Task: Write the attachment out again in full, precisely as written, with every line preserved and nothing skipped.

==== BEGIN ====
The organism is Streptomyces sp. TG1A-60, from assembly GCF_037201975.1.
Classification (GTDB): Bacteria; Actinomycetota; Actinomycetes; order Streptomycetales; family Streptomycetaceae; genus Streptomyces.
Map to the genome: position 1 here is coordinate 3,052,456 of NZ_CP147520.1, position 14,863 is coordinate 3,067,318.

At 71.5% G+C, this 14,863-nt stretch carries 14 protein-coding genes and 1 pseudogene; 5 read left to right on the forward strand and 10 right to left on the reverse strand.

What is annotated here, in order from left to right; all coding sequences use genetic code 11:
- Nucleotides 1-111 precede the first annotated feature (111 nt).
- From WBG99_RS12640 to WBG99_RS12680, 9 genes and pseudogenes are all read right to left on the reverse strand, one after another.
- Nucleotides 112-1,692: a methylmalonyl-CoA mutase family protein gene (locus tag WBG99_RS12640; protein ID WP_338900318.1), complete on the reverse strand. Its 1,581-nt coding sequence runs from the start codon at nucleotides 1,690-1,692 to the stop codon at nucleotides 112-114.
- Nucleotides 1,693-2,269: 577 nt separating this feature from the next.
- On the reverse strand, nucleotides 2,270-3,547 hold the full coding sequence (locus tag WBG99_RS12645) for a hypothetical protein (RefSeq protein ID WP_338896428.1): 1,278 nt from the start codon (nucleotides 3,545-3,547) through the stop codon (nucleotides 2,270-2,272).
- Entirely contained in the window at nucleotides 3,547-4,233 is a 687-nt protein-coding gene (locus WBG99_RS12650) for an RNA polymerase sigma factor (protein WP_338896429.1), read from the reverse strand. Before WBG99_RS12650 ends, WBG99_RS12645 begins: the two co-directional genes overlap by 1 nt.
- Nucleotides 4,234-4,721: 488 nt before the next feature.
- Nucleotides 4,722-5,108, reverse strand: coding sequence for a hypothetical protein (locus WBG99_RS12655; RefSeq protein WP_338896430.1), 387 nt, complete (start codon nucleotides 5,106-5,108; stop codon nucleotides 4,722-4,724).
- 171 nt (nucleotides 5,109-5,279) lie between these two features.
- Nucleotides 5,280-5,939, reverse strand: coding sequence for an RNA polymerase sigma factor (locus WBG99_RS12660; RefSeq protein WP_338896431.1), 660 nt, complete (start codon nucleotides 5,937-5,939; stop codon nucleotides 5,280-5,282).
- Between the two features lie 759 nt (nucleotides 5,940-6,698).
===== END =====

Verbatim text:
The organism is Streptomyces sp. TG1A-60, from assembly GCF_037201975.1.
Classification (GTDB): Bacteria; Actinomycetota; Actinomycetes; order Streptomycetales; family Streptomycetaceae; genus Streptomyces.
Map to the genome: position 1 here is coordinate 3,052,456 of NZ_CP147520.1, position 14,863 is coordinate 3,067,318.

At 71.5% G+C, this 14,863-nt stretch carries 14 protein-coding genes and 1 pseudogene; 5 read left to right on the forward strand and 10 right to left on the reverse strand.

What is annotated here, in order from left to right; all coding sequences use genetic code 11:
- Nucleotides 1-111 precede the first annotated feature (111 nt).
- From WBG99_RS12640 to WBG99_RS12680, 9 genes and pseudogenes are all read right to left on the reverse strand, one after another.
- Nucleotides 112-1,692: a methylmalonyl-CoA mutase family protein gene (locus tag WBG99_RS12640; protein ID WP_338900318.1), complete on the reverse strand. Its 1,581-nt coding sequence runs from the start codon at nucleotides 1,690-1,692 to the stop codon at nucleotides 112-114.
- Nucleotides 1,693-2,269: 577 nt separating this feature from the next.
- On the reverse strand, nucleotides 2,270-3,547 hold the full coding sequence (locus tag WBG99_RS12645) for a hypothetical protein (RefSeq protein ID WP_338896428.1): 1,278 nt from the start codon (nucleotides 3,545-3,547) through the stop codon (nucleotides 2,270-2,272).
- Entirely contained in the window at nucleotides 3,547-4,233 is a 687-nt protein-coding gene (locus WBG99_RS12650) for an RNA polymerase sigma factor (protein WP_338896429.1), read from the reverse strand. Before WBG99_RS12650 ends, WBG99_RS12645 begins: the two co-directional genes overlap by 1 nt.
- Nucleotides 4,234-4,721: 488 nt before the next feature.
- Nucleotides 4,722-5,108, reverse strand: coding sequence for a hypothetical protein (locus WBG99_RS12655; RefSeq protein WP_338896430.1), 387 nt, complete (start codon nucleotides 5,106-5,108; stop codon nucleotides 4,722-4,724).
- 171 nt (nucleotides 5,109-5,279) lie between these two features.
- Nucleotides 5,280-5,939, reverse strand: coding sequence for an RNA polymerase sigma factor (locus WBG99_RS12660; RefSeq protein WP_338896431.1), 660 nt, complete (start codon nucleotides 5,937-5,939; stop codon nucleotides 5,280-5,282).
- Between the two features lie 759 nt (nucleotides 5,940-6,698).